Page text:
heart-broken man + innocent young girl + marriage

goes just about as well as you could expect. And this is just the start, folks. There’s Miranda (who’s brilliant) and a Dangerous Man and Betrayal and Anguish and Moral Peril and Bonnet Buying and a satisfactory Villain Is Found Out scene and … it’s clean, dramatic perfection.

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// … and you can enjoy it too, right here //

Happy Reading!


*this metaphor may not make much sense, but I feel quite proud of it. Actually, this begs the question – would David brush his teeth every morning? Because … time period and history and hygiene. Hmmm …

Books, Characters, Quotables, Recountings

Recountings: how do you reform a rake?

Instead of sorting out bookshelves, I’m reading what is on other bookshelves. Dashing and arrogant heroes? Abductions? Intrepid and brave, take-no-nonsense heroines? Fabulously funny side characters? Hilarious dialogue? It can only be a Heyer.

***This Post is Lengthy But Contains a Life-Changing Answer.***

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Devil’s Cub

by Georgette Heyer

The Marquis of Vidal (whose father is the ‘hero’ of These Old Shades) is forced to leave England due to nearly killing someone. His morals lie in the rakish direction and so he decides to take the young Sophia Challoner with him. To France. With no marital ties involved.

How outrageous! How immoral! But fear not –  Mary Challoner is to the rescue. For the message that comes to her house is for her sister but is addressed to ‘Miss Challoner’.

“It’s a letter, miss, brought by a footman. For you,” added Betty, in congratulatory tones. Betty did not think it was fair that Miss Sophy should have all the beaux, for Miss Mary was a much nicer-spoken lady, if only the gentlemen had the sense to see it.

(Too true, Betty, too true.)

Mary is no fool and has been Suspicious of the Marquis’ intentions all along. She opens the letter. She sees her sister’s fate. She thinks. She acts. She takes her sister’s place!

“… it is plain he has no thought of marriage. I have a plan to show him she is not to be had so easily.”

– from a note to her Mamma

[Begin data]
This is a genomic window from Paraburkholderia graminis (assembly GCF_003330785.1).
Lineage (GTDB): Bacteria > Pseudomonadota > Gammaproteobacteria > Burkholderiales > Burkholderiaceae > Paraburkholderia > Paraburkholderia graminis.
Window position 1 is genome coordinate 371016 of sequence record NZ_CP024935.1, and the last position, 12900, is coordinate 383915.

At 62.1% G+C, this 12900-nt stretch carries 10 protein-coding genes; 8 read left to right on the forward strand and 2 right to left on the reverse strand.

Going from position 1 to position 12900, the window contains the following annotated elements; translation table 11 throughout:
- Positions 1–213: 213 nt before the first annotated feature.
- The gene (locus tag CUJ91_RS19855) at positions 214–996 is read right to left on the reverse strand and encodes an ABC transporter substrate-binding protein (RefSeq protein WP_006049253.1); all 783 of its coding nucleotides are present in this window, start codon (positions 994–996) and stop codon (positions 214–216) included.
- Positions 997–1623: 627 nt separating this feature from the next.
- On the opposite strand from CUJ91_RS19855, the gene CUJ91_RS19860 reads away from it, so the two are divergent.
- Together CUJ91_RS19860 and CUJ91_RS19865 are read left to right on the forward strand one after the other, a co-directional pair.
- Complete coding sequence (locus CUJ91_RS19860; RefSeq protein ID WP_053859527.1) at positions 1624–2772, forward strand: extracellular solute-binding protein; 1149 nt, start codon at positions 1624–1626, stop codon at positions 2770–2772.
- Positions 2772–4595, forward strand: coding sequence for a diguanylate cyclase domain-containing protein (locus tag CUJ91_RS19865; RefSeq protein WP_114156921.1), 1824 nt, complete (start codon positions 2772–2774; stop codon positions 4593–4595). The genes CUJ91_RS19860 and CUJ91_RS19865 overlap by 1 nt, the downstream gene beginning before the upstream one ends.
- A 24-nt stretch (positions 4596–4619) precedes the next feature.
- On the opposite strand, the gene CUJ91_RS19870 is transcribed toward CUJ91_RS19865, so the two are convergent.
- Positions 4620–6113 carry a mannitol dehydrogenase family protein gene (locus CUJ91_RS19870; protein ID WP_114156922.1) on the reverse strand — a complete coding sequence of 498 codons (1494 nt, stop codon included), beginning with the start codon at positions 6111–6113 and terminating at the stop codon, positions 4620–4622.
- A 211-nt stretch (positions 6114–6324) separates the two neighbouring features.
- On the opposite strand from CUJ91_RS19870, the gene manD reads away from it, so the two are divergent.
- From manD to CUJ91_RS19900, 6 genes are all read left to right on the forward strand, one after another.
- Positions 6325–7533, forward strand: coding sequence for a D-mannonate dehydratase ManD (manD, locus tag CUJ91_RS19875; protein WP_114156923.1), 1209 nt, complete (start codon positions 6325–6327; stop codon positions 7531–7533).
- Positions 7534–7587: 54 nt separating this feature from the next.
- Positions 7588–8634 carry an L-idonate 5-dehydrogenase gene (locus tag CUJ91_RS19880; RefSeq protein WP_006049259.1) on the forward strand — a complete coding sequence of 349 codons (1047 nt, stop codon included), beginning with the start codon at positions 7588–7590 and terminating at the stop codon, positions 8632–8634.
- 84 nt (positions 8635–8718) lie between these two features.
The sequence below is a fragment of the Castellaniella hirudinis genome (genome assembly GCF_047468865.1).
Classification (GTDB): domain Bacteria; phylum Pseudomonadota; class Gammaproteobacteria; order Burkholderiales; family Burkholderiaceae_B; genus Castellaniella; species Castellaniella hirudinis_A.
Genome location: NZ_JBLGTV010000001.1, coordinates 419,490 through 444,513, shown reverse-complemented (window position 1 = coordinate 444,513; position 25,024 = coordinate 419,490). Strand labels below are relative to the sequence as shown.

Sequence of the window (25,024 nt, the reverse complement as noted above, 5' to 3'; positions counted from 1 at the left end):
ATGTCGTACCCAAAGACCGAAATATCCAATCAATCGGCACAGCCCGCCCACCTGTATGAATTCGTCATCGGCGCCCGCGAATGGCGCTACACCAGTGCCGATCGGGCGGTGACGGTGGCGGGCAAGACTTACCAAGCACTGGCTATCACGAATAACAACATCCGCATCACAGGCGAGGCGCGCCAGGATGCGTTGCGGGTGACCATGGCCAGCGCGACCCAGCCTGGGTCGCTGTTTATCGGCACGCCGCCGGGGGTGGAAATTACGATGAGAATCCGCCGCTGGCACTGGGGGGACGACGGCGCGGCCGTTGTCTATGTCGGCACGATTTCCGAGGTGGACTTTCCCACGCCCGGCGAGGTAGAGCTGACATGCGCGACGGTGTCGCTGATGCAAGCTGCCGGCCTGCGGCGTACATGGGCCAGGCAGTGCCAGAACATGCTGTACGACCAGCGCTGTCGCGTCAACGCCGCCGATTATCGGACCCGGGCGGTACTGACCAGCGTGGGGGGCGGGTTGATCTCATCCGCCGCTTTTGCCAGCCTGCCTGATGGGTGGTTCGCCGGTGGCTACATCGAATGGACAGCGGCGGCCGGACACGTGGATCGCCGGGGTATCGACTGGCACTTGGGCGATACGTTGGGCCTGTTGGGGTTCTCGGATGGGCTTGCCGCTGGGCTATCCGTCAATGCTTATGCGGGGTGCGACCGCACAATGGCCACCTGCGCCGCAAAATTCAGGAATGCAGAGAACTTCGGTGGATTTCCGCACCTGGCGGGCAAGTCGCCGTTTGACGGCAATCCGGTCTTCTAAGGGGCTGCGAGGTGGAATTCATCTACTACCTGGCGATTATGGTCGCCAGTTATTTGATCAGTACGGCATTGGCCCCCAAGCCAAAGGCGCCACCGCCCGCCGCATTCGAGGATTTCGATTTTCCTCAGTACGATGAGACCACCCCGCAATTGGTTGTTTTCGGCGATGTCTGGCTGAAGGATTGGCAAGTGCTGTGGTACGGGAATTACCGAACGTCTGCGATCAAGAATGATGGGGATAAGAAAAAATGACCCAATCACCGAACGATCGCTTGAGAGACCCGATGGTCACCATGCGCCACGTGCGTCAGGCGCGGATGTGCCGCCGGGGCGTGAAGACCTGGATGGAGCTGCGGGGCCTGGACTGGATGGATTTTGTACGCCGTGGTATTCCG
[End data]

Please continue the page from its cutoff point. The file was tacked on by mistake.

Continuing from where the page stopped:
I like her already. She pops a mask on and with a mingling of fear and brave resolution heads off to show Vidal who’s boss. All is going according to plan – he suspects nothing as he bundles her into the carriage. And then they ride. And ride. She finds a pistol and bags that pistol. They go on. And then she sees that they’ve travelled to the sea.

He was going to take her sister to France? Of all the-! The time to act is nigh. At the inn by the sea, she takes off her mask.

The smile was wiped from his face.

She pretends that her deceit was a part of a jest with her sister.

“You need not think, my lord, that you can seduce Sophia so easily. She led you on finely, did she not? But when she found you’d no thought of marriage, she determined to teach you a lesson!”

It … doesn’t go down the way she expected. Vidal sort of shrugs his shoulders and says ‘fair ’nuff – I’ll have you instead.’

Proving that – at this point, at least – he is Without Conscience (and is basically a jerk) he forces her on board the boat. And then he turns his wicked gaze to her with a threatening ‘And now, Miss Challoner …”

wriggling eyebrows are not stated, but I like to believe that they’re implied.

However, Mary has other plans. Or rather, Mary’s stomach has other plans.

“I do not care whether you go or stay, but I desire to warn you that I am about to be extremely unwell.” She pressed her handkerchief to her mouth, and said through it in muffled accents: “Immediately.”

(Trust Heyer to flavour a scene of High Peril with a bout of seasickness.)

They arrive in France. Vidal has been indulging in the cups. They are alone. Poor Mary’s virtue is at stake. She is in a strange country with a dangerous man. She has no one to help her and only her courage to rely on. Well. Her courage … and a pistol!

“My lord,” she said desperately, “indeed I am not what you think me!”

He burst into one of his wild laughs, and she realised that in this mood she could make no impression on him.

He was advancing towards her. She brought her right hand from behind her, and levelled the pistol. “Stand where you are!” she said. “If you come one step nearer I shall shoot you down.”

He stopped short. “Where did you get that thing?” he demanded.

“Out of your coach,” she answered.

“Is it loaded?”

“I don’t know,” said Miss Challoner, incurably truthful.

He began to laugh again, and walked forward. “Shoot then,” he invited, “and we shall know. For I’m coming several steps nearer, my lady.”

Miss Challoner saw that he meant it, shut her eyes and resolutely pulled the trigger. There was a deafening report and the Marquis went staggering back. He recovered in a moment. “It was loaded,” he said coolly.

With a single shot of a pistol, Miss Challoner’s honour is saved and a Rake is set on his way to Redemption and True Love (and bit of time bed-bound. After all one cannot be shot without a few trifling annoyances.)

Later on, this book contains one of my all time favourite Heyer scenes: take a misunderstanding, throw in a few swords, toss in a Marquis, add a large dose of melodrama and a dash of absurdity and it’s deliciously exciting.

“Mr Comyn would have been killed,” Miss Challoner admitted, “but I stopped it. I thought it was time.”

The gentleman surveyed her with distinct admiration, not untouched by amusement. “Of course I should have known that you stopped it,” he said. “What means did you employ this time?”

“Rather rough-and-ready ones, sir. I tried to catch the blades in a coat.”

And now, my friends, to the question of ‘how do you reform a rake?’ I put a single, simple answer:

Shoot him.